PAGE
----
Similarly, U.S. Pat. No. 5,766,274 discloses a clean distillate useful as a jet fuel or jet blending stock produced from Fischer-Tropsch wax by separating wax into heavier and lighter fractions; further separating the lighter fraction and hydroisomerizing the heavier fraction and that portion of the light fraction above about 475° F. The isomerized product is blended with the untreated portion of the lighter fraction to produce jet fuel.

U.S. Pat. No. 6,274,029 discloses diesel fuels or blending stocks produced from non-shifting Fischer-Tropsch processes by separating the Fischer-Tropsch product into a lighter and heavier fractions, e.g., at about 700° F., subjecting the 700° F.+ fraction to hydro-treating, and combining the 700° F.+ portion of the hydrotreated product with the lighter fraction that has not been hydrotreated.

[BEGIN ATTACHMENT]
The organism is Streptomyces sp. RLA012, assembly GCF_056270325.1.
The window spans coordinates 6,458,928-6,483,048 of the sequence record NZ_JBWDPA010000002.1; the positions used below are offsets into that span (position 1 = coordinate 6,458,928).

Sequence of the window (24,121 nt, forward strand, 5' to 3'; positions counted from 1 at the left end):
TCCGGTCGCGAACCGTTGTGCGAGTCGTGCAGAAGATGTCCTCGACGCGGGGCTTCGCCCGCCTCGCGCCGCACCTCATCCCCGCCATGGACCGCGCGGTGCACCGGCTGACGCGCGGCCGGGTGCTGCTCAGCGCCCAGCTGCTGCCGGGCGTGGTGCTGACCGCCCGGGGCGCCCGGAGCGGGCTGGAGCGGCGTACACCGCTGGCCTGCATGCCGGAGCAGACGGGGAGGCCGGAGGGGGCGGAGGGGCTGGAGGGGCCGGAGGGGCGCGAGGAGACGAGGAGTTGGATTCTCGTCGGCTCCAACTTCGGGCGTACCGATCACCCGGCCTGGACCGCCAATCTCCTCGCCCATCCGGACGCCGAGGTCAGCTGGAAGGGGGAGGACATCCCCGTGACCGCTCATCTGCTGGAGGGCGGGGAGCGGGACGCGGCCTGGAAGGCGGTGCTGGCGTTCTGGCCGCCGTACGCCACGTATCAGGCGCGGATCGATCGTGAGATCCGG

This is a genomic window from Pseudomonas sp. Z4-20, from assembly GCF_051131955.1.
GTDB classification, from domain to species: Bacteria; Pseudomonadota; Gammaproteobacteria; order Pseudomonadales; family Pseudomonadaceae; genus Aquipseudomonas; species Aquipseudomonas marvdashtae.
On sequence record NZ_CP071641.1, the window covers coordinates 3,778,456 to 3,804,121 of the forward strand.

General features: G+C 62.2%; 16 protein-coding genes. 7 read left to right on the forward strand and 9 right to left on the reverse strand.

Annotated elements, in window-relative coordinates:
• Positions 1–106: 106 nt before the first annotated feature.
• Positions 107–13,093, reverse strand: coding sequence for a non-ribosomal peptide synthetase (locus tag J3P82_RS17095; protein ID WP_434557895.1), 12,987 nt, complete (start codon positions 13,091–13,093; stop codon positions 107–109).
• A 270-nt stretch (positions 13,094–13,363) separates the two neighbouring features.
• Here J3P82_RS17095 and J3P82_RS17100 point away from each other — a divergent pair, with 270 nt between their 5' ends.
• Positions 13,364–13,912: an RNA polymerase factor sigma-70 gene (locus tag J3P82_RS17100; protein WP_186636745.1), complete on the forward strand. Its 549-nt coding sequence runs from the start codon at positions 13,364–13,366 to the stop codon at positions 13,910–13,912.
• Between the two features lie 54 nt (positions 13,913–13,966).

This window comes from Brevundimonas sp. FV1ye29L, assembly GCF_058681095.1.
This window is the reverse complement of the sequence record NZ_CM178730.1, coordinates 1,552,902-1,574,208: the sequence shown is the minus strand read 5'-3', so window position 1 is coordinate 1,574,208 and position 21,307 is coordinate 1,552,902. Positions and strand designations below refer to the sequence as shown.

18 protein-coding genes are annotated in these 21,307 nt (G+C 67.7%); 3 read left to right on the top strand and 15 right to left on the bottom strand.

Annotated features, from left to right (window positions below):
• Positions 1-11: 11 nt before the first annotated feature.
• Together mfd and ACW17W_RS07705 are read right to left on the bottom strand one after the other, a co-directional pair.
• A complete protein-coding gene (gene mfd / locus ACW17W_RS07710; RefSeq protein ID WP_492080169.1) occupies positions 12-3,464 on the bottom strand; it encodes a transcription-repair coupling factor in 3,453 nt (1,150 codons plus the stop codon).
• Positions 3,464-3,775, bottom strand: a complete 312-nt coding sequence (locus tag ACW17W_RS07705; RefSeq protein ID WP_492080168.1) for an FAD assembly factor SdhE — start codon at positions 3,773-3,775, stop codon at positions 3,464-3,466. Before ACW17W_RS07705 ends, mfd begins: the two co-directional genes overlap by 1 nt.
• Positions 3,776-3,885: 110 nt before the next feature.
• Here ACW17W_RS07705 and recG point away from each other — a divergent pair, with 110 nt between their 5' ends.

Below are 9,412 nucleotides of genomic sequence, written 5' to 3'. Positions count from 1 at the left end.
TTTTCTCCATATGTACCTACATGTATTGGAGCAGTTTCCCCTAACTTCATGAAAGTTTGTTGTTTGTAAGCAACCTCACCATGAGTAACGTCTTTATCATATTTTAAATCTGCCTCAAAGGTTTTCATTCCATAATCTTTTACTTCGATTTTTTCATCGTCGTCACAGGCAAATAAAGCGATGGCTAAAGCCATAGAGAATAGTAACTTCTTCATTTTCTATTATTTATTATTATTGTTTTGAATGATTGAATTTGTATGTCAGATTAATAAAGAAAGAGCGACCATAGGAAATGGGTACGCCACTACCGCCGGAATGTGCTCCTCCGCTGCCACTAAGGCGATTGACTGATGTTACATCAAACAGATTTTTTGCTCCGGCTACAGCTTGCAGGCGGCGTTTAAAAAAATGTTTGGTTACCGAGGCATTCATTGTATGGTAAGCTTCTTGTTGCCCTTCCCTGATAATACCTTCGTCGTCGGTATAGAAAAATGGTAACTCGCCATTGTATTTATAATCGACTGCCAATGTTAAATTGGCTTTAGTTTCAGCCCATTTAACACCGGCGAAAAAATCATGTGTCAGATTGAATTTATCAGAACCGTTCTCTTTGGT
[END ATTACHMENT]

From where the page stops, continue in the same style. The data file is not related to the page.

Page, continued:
However, none of these processes as described in the prior art addresses the critical issue of stability of the fuel that is produced. Temperature, time, extent of oxygen exposure, impurities, and fuel composition are all important aspects of fuel stability. Fuel stability is determined by thermal stability and storage stability of the fuel. Thermal stability relates to the stability of the fuel when exposed to temperatures above ambient for relatively short periods of time. Storage stability generally relates to the stability of the fuel when stored at near ambient conditions for longer periods of time. A stable fuel can become unstable due to the introduction of other components, including incompatible fuel components. Components, which can cause a fuel to become unstable, include highly aromatic and heteroatom-rich fuel components, metals, oxidation promoters, and incompatible additives.